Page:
By Paul Parker, SolarWinds Federal & National Government Chief Technologist

 

It’s no secret that public cloud is becoming an increasingly popular option for enterprises to adopt as a means of storing data in a way that is easily accessible. To encourage the public sector in the UK to take the steps required to adopt public cloud, their government introduced the “Cloud First” policy in 2013; the policy states that when making technology decisions, all public sector organizations should consider using the public cloud before other options.

 

A recent Freedom of Information request that SolarWinds conducted found that, despite this policy, less than two thirds (61%) of central government departments have adopted public cloud in their organization. Of the departments with 25% or less public cloud usage, 65% attributed their lack of adoption to their legacy technology, half blamed security concerns, and 35% claimed that a lack of skills prevented them from using public cloud more.

 

The research also revealed that over a third (35%) of central government departments with low public cloud adoption are trying to monitor their on-premises technology and their cloud services with different monitoring tools, making it nearly impossible to manage the whole landscape accurately.

 

Lost in legacy tech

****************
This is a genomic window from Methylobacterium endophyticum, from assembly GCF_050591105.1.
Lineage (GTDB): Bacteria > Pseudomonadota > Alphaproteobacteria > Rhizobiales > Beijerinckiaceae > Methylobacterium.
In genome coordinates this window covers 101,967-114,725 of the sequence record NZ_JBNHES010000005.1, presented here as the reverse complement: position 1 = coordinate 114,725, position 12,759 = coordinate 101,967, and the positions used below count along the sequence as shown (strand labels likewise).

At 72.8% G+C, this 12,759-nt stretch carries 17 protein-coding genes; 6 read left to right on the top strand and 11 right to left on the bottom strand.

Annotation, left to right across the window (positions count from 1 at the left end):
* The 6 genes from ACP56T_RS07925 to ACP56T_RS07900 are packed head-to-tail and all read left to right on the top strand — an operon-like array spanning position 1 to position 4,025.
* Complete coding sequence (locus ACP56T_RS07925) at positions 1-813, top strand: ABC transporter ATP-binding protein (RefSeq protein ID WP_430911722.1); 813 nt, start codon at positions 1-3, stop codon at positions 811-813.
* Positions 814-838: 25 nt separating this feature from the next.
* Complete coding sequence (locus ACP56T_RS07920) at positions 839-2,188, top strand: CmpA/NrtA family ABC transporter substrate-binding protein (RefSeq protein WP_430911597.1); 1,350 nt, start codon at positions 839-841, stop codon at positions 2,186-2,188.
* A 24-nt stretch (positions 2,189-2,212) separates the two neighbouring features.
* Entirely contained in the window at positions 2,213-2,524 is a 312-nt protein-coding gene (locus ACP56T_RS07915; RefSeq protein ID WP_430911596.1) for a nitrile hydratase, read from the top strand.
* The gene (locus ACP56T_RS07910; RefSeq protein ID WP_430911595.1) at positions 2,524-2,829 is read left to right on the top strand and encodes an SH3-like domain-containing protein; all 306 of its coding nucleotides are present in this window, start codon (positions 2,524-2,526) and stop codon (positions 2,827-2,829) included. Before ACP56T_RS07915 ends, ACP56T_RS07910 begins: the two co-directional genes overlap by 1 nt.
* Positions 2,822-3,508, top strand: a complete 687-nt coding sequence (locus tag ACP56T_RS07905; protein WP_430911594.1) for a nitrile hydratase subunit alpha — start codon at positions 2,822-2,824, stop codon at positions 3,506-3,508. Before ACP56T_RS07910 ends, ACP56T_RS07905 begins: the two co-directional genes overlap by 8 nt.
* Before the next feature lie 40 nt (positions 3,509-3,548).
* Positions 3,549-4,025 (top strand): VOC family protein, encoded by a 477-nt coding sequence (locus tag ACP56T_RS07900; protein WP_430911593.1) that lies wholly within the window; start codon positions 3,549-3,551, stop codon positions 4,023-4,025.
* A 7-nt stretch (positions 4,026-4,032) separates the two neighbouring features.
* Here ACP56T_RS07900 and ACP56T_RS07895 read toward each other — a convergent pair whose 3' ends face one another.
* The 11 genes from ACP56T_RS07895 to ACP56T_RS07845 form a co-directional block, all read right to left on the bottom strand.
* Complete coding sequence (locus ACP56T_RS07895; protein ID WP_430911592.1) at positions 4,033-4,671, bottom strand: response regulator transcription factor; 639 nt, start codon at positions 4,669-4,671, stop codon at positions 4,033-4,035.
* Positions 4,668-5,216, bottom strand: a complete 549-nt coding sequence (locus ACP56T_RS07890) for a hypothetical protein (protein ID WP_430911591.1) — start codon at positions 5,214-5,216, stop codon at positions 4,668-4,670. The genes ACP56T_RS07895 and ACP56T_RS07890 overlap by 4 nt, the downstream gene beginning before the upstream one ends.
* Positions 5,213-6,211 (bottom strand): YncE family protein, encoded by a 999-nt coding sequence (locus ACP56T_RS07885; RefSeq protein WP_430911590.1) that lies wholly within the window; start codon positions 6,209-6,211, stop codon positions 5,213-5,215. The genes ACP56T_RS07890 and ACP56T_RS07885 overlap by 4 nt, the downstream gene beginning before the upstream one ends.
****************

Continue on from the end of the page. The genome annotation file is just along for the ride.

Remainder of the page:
In recent years, the UK government has paid for on-premises solutions and there is little incentive to move away from this technology. Although fit for purpose now, departments will need to embrace the public cloud to ensure that they are able to maintain their services.

 

Full cloud adoption is unrealistic, but part of the problem with only adopting a hybrid cloud environment is that there can be added complexity. One method of easing the transition would be to strategically plan a smooth integration between cloud and legacy technology. Another would be to use specially designed monitoring tools that can manage across both environments and reduce the complexity.

 

No penalties means no need

 

One of the reasons that 39% of departments haven’t yet implemented public cloud over the last five years is that there are no consequences for not complying with the policy.

 

What needs to change?

 

One step that should be taken sooner rather than later is to implement incentives for adhering to the policy. Organizations across the public sector of the UK who proactively adopt public cloud usage could receive benefits, such as additional funding or special training, to reward their efforts. As an alternative, those who haven’t shown a demonstrated effort to consider cloud adoption could suffer from a loss of budget or resources.

 

In the United States, they support their cloud initiatives with a US Federal Government Certification called FedRAMP. This certification provides a common set of controls under which, public cloud providers have been judged to be secure by the government and a Third-Party Assessment Organization (3PAO). This allows agencies and bureaus to leverage the cloud environment with an assurance of availability and security. With a similar initiative in the UK, the public sector may feel more confident about adopting public cloud, and therefore would potentially be able to realize many of the benefits that come from proper cloud adoption.

 

Find the full article on Open Access Government.